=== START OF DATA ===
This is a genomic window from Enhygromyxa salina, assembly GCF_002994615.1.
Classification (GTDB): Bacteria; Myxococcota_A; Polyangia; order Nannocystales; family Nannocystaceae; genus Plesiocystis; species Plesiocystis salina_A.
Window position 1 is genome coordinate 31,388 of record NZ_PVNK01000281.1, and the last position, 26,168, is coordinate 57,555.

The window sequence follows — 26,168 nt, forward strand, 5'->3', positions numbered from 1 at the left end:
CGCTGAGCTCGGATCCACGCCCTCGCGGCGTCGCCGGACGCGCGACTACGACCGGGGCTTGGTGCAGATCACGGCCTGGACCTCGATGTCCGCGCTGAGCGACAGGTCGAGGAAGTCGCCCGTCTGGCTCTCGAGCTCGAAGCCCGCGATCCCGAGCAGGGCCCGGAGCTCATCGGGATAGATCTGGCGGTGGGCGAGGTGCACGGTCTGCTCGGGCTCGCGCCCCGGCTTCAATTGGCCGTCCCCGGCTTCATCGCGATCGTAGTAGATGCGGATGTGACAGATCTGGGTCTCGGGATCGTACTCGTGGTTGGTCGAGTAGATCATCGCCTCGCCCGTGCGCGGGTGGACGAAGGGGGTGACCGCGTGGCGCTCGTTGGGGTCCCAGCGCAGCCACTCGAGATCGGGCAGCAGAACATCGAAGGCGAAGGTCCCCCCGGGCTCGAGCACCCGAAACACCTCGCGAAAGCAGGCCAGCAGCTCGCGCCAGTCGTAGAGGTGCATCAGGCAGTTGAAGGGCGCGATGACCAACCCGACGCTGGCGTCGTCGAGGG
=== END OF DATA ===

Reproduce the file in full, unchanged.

This is a genomic window from Enhygromyxa salina, assembly GCF_002994615.1.
Classification (GTDB): Bacteria; Myxococcota_A; Polyangia; order Nannocystales; family Nannocystaceae; genus Plesiocystis; species Plesiocystis salina_A.
Window position 1 is genome coordinate 31,388 of record NZ_PVNK01000281.1, and the last position, 26,168, is coordinate 57,555.

The window sequence follows — 26,168 nt, forward strand, 5'->3', positions numbered from 1 at the left end:
CGCTGAGCTCGGATCCACGCCCTCGCGGCGTCGCCGGACGCGCGACTACGACCGGGGCTTGGTGCAGATCACGGCCTGGACCTCGATGTCCGCGCTGAGCGACAGGTCGAGGAAGTCGCCCGTCTGGCTCTCGAGCTCGAAGCCCGCGATCCCGAGCAGGGCCCGGAGCTCATCGGGATAGATCTGGCGGTGGGCGAGGTGCACGGTCTGCTCGGGCTCGCGCCCCGGCTTCAATTGGCCGTCCCCGGCTTCATCGCGATCGTAGTAGATGCGGATGTGACAGATCTGGGTCTCGGGATCGTACTCGTGGTTGGTCGAGTAGATCATCGCCTCGCCCGTGCGCGGGTGGACGAAGGGGGTGACCGCGTGGCGCTCGTTGGGGTCCCAGCGCAGCCACTCGAGATCGGGCAGCAGAACATCGAAGGCGAAGGTCCCCCCGGGCTCGAGCACCCGAAACACCTCGCGAAAGCAGGCCAGCAGCTCGCGCCAGTCGTAGAGGTGCATCAGGCAGTTGAAGGGCGCGATGACCAACCCGACGCTGGCGTCGTCGAGGG